Clinton: "We Will Be Watching"
Support our Efforts to Push for Real Change
Secretary Clinton's recent trip to Burma has shown how valuable the work of the U.S. Campaign for Burma and our grassroots has been to make Burma major policy priority. Secretary Clinton delivered a letter to Aung San Suu Kyi from President Obama, in it he said that this trip demonstrates "the seriousness of our commitment to helping the people of Burma achieve their democratic aspirations."
During the trip, Secretary Clinton reiterated the demandsthat the U.S. Campaign for Burma and the democracy movement has been calling for: a release of political prisoners, end of civil war and hostilities against ethnic minorities, and genuine democratic reform. These are the necessary actions that will show true reform. In an interview with NPR Secretary Clinton said, "We will be watching" and made clear that the U.S. response to Burma is measured on what actually happens in the country. Will you donate to U.S. Campaign for Burma so we can continue our efforts to push for genuine democratic reform in Burma?
Thank you to everyone's efforts to keep up the pressure on Secretary Clinton. Yesterday, over 50,000 petition signatureswere delivered to the State Department and the State Department's official blog of the trip was inundated with comments from people like you calling for the U.S. to push for real change in Burma.
The work of U.S. Campaign for Burma is more important than ever. Burma needs real lasting change and this is why maintaining strong international pressure is important. Burma needs all political prisoners released, not just a few. It needs the draconian laws that are used to arrest people revoked. All the changes that have happened in Burma since the elections can be easily reversed. Democratic change in Burma needs to be permanent and inclusive of all peoples of Burma. Ethnic people need to have the assurance that they won’t be used for forced labor and their village won’t be destroyed. U.S. Campaign for Burma will continue to play a crucial role in ensuring that the generals don’t get away with only making meager cosmetic changes.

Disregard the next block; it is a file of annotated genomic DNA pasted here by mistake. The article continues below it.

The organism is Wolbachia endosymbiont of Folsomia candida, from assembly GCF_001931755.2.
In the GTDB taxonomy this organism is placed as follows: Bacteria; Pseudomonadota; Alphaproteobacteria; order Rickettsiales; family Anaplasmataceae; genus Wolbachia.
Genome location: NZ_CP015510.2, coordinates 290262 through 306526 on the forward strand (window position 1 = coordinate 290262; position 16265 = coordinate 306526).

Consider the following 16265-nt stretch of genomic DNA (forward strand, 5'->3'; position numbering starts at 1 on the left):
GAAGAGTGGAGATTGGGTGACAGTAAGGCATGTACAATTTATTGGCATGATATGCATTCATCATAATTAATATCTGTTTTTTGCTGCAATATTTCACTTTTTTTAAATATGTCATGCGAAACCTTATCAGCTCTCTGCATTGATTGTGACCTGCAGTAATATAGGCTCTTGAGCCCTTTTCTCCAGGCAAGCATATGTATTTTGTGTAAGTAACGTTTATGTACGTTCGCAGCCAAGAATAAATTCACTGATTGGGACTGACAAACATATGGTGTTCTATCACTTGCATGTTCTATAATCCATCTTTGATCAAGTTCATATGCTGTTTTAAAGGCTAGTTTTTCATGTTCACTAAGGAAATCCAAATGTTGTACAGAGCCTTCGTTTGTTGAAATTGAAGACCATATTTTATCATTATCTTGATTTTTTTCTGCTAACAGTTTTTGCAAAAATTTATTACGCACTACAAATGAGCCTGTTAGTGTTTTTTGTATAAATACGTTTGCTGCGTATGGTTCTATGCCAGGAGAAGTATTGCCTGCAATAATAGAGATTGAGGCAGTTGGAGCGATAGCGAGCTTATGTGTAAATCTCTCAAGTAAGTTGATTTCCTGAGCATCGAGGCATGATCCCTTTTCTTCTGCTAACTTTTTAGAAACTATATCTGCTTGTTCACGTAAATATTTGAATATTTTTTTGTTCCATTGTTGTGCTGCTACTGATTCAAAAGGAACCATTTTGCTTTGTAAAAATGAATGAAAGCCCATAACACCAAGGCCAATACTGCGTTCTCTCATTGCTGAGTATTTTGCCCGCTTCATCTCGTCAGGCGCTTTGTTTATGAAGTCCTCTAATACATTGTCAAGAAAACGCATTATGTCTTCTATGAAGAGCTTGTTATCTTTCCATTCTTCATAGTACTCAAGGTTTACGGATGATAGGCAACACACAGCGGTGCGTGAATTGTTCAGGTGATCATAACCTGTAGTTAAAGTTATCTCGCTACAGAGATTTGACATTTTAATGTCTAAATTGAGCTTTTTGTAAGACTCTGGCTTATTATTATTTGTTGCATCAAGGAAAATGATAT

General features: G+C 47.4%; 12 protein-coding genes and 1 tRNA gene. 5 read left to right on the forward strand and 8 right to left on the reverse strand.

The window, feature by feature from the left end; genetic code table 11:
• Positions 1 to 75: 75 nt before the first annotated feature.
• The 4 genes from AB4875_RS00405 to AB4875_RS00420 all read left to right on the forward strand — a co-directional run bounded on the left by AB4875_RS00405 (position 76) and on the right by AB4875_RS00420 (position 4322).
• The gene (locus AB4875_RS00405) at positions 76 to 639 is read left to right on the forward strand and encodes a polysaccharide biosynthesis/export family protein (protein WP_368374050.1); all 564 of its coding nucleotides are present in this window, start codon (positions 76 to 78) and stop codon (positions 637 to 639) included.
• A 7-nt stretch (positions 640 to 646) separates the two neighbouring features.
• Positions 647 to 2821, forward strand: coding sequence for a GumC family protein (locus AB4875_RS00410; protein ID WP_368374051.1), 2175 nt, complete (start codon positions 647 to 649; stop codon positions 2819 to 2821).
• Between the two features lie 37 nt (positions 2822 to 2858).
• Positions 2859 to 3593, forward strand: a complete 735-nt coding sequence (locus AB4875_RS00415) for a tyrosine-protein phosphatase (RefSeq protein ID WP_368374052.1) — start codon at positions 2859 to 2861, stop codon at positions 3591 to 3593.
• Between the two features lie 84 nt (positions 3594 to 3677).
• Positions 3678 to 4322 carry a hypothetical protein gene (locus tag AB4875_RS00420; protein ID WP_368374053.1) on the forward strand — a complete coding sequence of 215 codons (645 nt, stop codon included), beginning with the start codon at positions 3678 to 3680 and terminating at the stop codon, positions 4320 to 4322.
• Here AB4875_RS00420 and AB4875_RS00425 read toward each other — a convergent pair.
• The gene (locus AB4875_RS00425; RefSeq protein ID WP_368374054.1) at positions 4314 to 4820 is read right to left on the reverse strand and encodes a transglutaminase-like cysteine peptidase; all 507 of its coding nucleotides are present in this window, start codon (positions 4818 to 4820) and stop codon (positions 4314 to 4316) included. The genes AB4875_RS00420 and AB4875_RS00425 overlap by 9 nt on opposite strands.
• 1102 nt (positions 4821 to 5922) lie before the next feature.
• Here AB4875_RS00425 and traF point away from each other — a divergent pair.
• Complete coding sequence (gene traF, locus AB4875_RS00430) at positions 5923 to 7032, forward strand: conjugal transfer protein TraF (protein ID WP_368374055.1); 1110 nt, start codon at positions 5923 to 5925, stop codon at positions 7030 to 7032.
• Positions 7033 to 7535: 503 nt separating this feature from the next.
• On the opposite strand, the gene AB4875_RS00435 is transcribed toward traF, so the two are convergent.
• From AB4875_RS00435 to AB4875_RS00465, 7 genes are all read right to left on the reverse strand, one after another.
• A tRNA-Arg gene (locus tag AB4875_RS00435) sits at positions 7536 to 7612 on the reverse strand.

President Thein Sein has shown an interest in having a better relationship with the United States. This provides us with a great opportunity and responsibility. We are the only U.S. based advocacy organization devoted full-time to human rights, freedom, and democracy in Burma. Our work has been featured in more than 10,000 news articles including the New York Times, CNN, BBC, Foreign Policy and the Washington Post. Our grassroots members play a critical role in building and sustaining our relationships with elected officials, local media, and communities across the country. Our advocacy efforts in Washington have resulted in strong bi-partisan Congressional Support for Burma and secured more than $20 million of US government funds for life saving humanitarian aid for those who struggle to survive as internally displaced persons.
Daw Aung San Suu Kyi in her message to USCB members at our National Organizing Meeting this year said, “We need real change in Burma and to achieve real change in Burma we need people like you. We need people like you to remind everybody, to remind the whole world that there is a need for change in Burma.” We are truly grateful to all the efforts of our members this year that heard this call from Daw Aung San Suu Kyi and have massively helped in the struggle to speak truth and demand real change. Please donate to the U.S. Campaign for Burma during this holiday season as we work to end human rights abuses and bring lasting peace to Burma.
Aung Din, Jennifer, Myra, and Thelma